Friday, July 12, 2013

Lewis Lymon

Sorry to hear that Lewis Lymon has died, aged 69. Here is an entry I made on The Vinyl Word in February, 2012, when I came across a rare 45 by Lewis on the UK Oriole label.
I came across an obscure doowop 45 yesterday - not in great condition unfortunately - but worth a mention in my Vinyl Obscurities series. Details are as follows:
Lewis Lymon & the Teenchords: Your Last Chance/ Too Young. Released in 1957 on Oriole 45-1419. Mint value - £500.
Lewis Lymon (or Louis as he was often referred to) was, of course, the younger brother of Frankie Lymon and was only 12 when he began his recording career. Together with the Teenchords (note the similarity in name to Frankie Lymon's group the Teenagers) he recorded a handful of Frankie Lymon soundalike singles in the late 50s, initially with Bobby Robinson's Fury label and shortly afterwards with George Goldner's End label in New York. Lewis impressed Bobby Robinson when he and the Teenchords auditioned at his Harlem record shop and released a couple of singles on Fury - I'm So Happy and Honey Honey. Another track recorded there was Your Last Chance, which went on to become the group's first release on End. It also featured in the rock and roll movie Jamboree (known as Disc Jockey Jamboree in the UK) and there's a great clip available on YouTube (looking remarkably like the model for the Jackson Five). tp://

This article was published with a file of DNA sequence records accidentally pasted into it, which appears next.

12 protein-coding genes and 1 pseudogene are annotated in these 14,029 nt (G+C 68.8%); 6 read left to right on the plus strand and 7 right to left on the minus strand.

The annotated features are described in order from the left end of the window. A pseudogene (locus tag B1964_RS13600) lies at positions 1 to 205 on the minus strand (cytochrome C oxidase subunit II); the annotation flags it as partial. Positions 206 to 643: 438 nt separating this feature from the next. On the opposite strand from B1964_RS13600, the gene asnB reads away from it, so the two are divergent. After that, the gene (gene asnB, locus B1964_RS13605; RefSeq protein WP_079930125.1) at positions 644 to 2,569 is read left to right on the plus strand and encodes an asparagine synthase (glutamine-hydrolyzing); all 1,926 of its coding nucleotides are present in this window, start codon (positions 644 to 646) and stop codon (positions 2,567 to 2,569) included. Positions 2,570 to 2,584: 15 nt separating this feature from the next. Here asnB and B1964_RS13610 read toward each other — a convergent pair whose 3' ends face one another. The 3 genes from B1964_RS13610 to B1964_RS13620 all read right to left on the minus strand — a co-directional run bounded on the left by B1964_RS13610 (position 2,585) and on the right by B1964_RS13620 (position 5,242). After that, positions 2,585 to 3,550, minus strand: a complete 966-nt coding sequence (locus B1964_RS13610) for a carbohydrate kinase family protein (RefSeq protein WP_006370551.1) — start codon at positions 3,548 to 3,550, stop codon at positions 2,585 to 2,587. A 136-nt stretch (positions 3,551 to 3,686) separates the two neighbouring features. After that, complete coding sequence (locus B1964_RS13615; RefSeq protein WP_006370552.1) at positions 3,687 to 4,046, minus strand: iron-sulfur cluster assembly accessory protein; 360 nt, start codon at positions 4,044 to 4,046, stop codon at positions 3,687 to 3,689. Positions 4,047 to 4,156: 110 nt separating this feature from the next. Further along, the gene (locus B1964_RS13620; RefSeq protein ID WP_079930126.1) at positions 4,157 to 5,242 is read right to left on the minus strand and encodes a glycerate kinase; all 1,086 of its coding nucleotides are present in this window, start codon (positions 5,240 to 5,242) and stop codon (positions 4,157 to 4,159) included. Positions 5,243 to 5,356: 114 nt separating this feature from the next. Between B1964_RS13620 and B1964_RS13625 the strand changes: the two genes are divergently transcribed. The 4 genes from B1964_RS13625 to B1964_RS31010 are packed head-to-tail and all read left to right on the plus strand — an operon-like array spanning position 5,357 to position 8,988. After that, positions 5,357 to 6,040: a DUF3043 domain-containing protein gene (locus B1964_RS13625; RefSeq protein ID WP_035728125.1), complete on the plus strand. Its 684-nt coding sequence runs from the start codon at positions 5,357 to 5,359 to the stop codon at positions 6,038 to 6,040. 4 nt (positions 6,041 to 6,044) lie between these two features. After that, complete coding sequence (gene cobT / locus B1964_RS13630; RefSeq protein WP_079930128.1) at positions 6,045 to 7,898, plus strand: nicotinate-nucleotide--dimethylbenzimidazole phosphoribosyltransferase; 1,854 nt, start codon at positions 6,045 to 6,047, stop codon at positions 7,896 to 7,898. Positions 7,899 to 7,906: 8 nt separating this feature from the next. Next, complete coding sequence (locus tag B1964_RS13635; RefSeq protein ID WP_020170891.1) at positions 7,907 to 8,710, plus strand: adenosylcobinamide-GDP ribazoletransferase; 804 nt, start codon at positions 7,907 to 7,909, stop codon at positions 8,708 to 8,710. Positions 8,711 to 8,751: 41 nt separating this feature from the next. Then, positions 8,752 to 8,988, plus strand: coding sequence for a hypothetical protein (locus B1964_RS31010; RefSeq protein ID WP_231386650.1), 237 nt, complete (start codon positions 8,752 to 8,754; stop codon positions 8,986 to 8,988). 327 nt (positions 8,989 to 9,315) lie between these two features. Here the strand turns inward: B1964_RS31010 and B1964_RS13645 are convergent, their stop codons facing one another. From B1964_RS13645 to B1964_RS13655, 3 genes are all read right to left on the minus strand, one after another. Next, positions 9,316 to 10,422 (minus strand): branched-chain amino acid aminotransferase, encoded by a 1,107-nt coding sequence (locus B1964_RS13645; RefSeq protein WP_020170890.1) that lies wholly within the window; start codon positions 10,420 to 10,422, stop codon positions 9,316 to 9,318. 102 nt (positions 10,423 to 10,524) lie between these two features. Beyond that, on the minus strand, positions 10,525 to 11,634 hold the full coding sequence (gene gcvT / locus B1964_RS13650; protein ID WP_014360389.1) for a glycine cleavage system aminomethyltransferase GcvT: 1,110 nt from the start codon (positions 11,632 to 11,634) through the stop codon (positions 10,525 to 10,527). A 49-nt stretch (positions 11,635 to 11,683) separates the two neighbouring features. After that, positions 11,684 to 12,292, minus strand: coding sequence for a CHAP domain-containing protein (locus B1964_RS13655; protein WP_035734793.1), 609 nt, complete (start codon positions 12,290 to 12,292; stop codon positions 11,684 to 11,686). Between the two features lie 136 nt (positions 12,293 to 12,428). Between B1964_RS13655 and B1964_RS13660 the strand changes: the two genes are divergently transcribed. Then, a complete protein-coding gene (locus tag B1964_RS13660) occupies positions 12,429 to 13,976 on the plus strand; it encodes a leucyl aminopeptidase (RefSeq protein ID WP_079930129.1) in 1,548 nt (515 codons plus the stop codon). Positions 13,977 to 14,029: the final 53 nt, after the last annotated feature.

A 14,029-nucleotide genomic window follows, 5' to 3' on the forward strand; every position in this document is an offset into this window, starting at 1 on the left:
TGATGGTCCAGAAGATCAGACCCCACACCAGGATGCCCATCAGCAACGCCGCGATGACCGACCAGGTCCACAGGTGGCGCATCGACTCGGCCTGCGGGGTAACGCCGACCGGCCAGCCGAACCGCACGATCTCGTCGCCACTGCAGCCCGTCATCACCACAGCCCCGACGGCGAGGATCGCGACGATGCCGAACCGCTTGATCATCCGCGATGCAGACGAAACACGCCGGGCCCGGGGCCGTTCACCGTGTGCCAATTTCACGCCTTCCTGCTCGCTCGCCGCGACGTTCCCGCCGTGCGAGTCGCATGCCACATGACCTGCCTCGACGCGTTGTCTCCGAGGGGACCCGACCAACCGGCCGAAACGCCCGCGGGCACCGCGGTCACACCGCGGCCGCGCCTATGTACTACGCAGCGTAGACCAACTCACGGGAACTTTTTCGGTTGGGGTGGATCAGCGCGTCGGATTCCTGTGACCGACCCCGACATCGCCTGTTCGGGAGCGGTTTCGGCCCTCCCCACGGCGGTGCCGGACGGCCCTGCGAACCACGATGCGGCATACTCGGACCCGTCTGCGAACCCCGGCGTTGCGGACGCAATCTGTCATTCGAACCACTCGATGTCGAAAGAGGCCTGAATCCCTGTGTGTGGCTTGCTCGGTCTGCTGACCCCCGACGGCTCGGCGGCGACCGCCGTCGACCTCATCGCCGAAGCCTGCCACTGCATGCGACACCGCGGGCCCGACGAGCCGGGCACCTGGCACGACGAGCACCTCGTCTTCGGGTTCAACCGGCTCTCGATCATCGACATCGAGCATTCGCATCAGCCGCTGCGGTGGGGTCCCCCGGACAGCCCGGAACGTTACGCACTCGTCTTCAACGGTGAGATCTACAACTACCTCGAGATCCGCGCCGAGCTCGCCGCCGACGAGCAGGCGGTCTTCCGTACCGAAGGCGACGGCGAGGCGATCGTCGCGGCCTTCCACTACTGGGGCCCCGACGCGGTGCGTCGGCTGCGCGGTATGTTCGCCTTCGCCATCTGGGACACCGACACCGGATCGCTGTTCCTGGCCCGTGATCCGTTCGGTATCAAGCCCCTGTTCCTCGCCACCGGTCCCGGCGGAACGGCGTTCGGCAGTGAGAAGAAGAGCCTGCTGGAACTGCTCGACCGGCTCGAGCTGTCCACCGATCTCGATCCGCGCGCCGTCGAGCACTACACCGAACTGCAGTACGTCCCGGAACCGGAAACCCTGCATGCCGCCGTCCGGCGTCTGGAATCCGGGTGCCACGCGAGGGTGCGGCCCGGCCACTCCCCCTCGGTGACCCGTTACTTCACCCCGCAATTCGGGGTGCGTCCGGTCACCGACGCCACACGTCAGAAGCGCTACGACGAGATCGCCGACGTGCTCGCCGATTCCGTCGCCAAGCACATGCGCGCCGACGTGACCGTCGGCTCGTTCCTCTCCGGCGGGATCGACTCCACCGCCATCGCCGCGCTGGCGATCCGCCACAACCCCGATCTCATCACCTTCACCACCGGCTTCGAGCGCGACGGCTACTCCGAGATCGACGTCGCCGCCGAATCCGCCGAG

Lewis and his group played at the Apollo and made a further single for End (I Found Out Why) and a final one for another Goldner label Juanita (Dance Girl) but success eluded them and the group disbanded in 1958. After a spell in the army Lewis returned to obscurity, but at least didn't follow the drug fuelled demise of his brother and reappeared in oldies shows in the early 70s.
This 1957 release on the independent Oriole label in the UK - their only UK single release - does not credit the US recording label, or the songwriters, so it's not clear whether this originated from Fury or End, or exactly how it came to be picked up by Oriole, but it's a classic piece of doowop, very much in the style of older brother Frankie.
The B side is a doowop version of Too Young, a song made famous by Nat King Cole in 1951 and later recorded by artists as diverse as Sam Cooke, Michael Jackson and British DJ turned singer Jimmy Young.


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